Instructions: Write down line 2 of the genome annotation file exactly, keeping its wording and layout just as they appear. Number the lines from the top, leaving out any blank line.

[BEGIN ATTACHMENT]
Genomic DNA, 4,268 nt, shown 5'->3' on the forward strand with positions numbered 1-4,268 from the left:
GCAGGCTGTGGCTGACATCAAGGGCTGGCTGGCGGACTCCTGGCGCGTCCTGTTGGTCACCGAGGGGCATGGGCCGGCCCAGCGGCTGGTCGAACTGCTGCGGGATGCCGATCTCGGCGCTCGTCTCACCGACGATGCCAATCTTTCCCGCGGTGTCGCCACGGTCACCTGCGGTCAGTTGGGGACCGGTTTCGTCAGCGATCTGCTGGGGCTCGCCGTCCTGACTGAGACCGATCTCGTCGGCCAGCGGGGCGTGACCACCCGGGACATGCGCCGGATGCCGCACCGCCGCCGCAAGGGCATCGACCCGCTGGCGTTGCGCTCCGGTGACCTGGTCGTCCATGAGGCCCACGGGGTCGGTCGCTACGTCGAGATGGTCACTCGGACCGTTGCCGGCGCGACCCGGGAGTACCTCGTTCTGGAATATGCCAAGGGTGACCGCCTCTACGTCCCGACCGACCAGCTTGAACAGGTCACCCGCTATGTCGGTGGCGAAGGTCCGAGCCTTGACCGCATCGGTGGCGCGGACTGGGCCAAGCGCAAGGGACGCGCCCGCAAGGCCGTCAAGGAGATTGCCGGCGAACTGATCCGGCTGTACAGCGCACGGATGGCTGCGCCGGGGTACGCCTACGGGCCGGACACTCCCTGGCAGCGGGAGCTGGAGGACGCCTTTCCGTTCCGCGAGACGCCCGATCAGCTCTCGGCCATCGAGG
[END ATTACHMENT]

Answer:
GCAGGCTGTGGCTGACATCAAGGGCTGGCTGGCGGACTCCTGGCGCGTCCTGTTGGTCACCGAGGGGCATGGGCCGGCCCAGCGGCTGGTCGAACTGCTGCGGGATGCCGATCTCGGCGCTCGTCTCACCGACGATGCCAATCTTTCCCGCGGTGTCGCCACGGTCACCTGCGGTCAGTTGGGGACCGGTTTCGTCAGCGATCTGCTGGGGCTCGCCGTCCTGACTGAGACCGATCTCGTCGGCCAGCGGGGCGTGACCACCCGGGACATGCGCCGGATGCCGCACCGCCGCCGCAAGGGCATCGACCCGCTGGCGTTGCGCTCCGGTGACCTGGTCGTCCATGAGGCCCACGGGGTCGGTCGCTACGTCGAGATGGTCACTCGGACCGTTGCCGGCGCGACCCGGGAGTACCTCGTTCTGGAATATGCCAAGGGTGACCGCCTCTACGTCCCGACCGACCAGCTTGAACAGGTCACCCGCTATGTCGGTGGCGAAGGTCCGAGCCTTGACCGCATCGGTGGCGCGGACTGGGCCAAGCGCAAGGGACGCGCCCGCAAGGCCGTCAAGGAGATTGCCGGCGAACTGATCCGGCTGTACAGCGCACGGATGGCTGCGCCGGGGTACGCCTACGGGCCGGACACTCCCTGGCAGCGGGAGCTGGAGGACGCCTTTCCGTTCCGCGAGACGCCCGATCAGCTCTCGGCCATCGAGG